Study Warns Privacy Risk of No-Swipe Credit Cards

I read an article yesterday on the New York Times website about the potential privacy risk of no-swipe credit cards, those cards that don’t require manually swiping through a machine, therefore, no signature needed. For a customer with a no-swipe card (for example, the Blink card from Chase), all he/she needs to do is waving the card in front of a terminal, which will pick up customer’s data stored in the mirco-chip embedded in the card and process the transaction. While the card can speed up checkout and provide convenience for customers, the card issuers have only one thing in their minds: get people use credit cards at places like convenience stores and fast food restaurants where people usually pay cash for small items.

With these cards, a natural concern is the security of customer’s data, which is transmitted via radio waves. To ensure customers the safety of their personal information, Chase claimed that their Blink card employs “the highest level of encryption allowed by the U.S. government.” However, the Times article said that in an experiment, researchers found that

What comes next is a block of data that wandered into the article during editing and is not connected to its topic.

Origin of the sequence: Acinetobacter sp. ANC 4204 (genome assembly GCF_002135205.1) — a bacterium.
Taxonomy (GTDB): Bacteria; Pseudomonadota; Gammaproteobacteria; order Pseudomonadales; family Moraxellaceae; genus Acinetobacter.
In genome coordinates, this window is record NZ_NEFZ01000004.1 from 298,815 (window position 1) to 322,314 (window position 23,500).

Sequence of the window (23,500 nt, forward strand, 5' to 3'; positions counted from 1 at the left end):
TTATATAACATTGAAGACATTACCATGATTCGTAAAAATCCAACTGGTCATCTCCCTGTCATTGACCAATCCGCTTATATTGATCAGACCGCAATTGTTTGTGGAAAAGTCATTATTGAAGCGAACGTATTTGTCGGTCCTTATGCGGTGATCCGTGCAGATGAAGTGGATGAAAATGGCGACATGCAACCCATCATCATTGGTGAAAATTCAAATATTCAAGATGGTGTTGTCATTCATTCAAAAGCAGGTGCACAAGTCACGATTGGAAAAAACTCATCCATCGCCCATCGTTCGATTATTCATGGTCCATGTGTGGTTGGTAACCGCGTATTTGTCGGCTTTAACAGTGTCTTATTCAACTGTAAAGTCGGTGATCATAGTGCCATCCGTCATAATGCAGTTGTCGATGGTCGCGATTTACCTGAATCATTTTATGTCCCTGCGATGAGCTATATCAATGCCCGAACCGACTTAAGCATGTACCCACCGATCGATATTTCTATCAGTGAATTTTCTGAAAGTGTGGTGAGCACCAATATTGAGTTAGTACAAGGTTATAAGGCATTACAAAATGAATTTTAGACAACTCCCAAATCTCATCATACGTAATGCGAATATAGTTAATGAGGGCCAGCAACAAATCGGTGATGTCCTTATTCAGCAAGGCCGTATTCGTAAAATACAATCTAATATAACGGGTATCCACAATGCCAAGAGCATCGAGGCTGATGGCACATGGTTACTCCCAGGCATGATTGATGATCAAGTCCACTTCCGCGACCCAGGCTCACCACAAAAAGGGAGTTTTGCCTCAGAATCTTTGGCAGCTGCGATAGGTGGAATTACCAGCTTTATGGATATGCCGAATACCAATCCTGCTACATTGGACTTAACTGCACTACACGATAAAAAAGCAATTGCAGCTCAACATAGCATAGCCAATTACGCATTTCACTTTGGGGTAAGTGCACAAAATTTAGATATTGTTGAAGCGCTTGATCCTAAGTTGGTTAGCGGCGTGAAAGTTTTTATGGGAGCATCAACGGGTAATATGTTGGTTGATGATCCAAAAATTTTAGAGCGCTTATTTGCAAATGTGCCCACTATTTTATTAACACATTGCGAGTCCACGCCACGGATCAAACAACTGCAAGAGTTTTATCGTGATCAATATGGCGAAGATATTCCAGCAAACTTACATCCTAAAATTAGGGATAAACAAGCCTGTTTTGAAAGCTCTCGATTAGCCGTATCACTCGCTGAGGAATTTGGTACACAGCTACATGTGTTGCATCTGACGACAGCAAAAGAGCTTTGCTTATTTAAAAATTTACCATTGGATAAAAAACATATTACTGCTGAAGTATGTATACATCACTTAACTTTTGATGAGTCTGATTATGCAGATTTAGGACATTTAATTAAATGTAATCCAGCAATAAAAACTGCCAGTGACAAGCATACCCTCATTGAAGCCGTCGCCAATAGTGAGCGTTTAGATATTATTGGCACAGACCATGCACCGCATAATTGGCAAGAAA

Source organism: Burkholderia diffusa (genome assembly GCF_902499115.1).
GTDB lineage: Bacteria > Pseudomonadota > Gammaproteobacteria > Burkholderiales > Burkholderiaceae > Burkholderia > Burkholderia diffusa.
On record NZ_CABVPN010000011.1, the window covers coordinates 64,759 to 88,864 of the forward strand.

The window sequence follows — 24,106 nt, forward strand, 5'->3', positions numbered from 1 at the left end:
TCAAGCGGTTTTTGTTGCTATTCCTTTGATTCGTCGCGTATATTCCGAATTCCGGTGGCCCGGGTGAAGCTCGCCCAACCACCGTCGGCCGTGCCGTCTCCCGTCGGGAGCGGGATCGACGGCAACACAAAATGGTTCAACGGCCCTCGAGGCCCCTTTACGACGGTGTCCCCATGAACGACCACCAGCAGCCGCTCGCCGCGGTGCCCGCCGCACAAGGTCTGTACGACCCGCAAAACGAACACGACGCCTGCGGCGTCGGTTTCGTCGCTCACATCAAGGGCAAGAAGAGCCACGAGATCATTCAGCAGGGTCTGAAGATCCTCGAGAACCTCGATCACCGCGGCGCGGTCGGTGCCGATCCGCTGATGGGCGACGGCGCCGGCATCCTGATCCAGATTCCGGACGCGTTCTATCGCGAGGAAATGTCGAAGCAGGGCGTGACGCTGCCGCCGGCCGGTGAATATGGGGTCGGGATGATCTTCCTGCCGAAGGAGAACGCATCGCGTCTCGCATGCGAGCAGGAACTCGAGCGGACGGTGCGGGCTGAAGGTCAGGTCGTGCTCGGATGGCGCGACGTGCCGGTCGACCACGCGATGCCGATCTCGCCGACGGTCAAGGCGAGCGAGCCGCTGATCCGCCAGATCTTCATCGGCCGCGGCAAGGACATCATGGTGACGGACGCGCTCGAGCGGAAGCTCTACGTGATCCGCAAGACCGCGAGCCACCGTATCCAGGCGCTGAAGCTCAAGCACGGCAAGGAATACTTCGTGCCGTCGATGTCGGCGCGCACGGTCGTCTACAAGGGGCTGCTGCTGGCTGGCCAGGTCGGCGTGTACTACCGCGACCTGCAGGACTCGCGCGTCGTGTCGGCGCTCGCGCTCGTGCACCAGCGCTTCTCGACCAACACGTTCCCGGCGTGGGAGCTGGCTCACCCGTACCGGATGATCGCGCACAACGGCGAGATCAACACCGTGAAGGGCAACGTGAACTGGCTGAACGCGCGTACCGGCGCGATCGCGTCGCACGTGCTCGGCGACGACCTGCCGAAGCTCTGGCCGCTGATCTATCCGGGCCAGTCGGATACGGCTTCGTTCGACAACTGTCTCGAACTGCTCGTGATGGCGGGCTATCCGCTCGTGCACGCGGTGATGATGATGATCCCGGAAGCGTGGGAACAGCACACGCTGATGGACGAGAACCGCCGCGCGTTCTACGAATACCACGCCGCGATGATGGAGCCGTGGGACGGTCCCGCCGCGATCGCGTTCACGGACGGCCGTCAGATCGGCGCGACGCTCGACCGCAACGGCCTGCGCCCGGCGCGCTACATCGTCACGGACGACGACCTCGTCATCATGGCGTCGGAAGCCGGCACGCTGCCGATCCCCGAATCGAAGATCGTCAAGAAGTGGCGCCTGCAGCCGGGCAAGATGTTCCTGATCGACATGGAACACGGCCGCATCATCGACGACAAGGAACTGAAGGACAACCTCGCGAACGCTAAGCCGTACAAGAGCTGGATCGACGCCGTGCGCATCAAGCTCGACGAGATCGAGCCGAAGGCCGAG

the cardholder’s name and other data was being transmitted without encryption and in plain text. They could skim and store the information from a card with a device the size of a couple of paperback books, which they cobbled together from readily available computer and radio components for $150.

Also since the micro-chip embedded in the card emit signals even when the carrier is away from the terminal,

the cards can be read even through a wallet or an item of clothing, the security of the information, the researchers say, is startlingly weak.

On the other hand, credit card issuers argue that

the process of making purchases with the cards involves verification procedures based on powerful encryption that make each transaction unique. Most cards, they said, actually transmit a dummy number that does not match the number embossed on the card, and that number can be used only in connection with the verification “token,” or a small bit of code, that is encrypted before being sent.

But not every card uses “a token or change data from one transaction to another” to make the stolen information useless when played back.

In the end, the Times article said that all the no-swipe card issuers “said that they were in the process of deleting names from the stream of data transmitted to the card readers.” It seems that the credit card companies are taking a wait-and-see approach, if nothing happens with the current measure, they will keep it as long as they can, assuming nobody will really test it.

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